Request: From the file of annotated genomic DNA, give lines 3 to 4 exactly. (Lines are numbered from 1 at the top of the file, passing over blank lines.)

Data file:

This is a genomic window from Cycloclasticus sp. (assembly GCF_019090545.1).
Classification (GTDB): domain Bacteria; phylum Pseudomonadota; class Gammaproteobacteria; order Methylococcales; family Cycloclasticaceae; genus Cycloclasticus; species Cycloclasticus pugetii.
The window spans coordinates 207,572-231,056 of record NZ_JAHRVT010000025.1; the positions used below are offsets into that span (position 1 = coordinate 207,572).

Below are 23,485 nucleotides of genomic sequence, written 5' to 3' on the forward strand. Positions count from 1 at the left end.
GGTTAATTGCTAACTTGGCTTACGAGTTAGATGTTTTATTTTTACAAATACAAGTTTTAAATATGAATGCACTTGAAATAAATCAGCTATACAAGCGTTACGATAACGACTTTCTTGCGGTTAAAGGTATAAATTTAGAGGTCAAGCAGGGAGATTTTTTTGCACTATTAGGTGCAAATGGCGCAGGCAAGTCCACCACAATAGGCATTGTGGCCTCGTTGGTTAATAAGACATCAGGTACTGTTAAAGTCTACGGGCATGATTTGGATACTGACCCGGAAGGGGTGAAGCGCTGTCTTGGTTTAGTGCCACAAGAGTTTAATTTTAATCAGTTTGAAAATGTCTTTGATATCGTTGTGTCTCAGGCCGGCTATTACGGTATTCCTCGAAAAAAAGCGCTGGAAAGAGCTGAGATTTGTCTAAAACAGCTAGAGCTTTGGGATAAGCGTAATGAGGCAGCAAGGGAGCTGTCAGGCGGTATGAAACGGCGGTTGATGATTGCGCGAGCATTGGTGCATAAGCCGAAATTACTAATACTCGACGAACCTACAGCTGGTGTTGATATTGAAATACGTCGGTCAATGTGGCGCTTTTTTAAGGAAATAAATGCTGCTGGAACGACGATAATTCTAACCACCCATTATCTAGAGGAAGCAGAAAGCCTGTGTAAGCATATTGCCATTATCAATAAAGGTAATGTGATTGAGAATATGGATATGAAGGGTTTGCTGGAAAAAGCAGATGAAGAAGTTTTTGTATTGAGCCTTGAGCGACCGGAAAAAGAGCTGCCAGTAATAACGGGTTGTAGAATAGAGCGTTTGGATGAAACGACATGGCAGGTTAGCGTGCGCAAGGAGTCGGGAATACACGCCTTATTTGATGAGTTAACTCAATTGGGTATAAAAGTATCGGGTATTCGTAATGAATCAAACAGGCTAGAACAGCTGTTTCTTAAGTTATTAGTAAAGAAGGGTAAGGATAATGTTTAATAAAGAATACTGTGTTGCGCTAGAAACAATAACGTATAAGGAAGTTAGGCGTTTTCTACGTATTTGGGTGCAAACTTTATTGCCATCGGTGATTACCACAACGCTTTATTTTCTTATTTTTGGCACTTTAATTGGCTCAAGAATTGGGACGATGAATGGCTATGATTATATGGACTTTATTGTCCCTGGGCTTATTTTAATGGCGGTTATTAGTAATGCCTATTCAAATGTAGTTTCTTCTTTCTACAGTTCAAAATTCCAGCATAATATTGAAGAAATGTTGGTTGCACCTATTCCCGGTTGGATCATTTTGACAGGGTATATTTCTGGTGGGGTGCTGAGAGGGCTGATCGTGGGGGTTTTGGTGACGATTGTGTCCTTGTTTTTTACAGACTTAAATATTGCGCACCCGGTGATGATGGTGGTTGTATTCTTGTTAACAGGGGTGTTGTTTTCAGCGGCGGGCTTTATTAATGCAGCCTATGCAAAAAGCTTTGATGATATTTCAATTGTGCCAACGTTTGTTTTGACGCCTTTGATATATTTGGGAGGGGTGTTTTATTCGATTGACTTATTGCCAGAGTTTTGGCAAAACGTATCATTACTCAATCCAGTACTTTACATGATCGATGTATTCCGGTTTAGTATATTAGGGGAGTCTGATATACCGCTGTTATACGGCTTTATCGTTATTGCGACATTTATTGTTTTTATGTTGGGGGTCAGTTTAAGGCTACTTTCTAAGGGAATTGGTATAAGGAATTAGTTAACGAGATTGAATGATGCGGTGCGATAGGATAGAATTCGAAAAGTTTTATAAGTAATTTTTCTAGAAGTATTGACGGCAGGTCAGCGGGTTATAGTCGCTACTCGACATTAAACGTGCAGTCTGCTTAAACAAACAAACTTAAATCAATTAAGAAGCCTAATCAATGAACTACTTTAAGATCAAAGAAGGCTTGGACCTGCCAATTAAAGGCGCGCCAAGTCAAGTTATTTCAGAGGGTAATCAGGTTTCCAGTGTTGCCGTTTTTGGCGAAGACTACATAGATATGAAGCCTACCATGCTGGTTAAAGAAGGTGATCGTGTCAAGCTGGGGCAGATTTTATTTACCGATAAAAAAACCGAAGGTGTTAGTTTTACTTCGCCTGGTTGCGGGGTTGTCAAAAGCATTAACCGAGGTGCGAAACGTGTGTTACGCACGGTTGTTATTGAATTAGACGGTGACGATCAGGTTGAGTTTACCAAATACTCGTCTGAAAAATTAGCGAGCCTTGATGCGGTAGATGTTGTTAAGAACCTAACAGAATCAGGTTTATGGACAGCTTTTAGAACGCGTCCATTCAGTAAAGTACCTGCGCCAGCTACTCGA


The window spans coordinates 207,572-231,056 of record NZ_JAHRVT010000025.1; the positions used below are offsets into that span (position 1 = coordinate 207,572).

Below are 23,485 nucleotides of genomic sequence, written 5' to 3' on the forward strand. Positions count from 1 at the left end.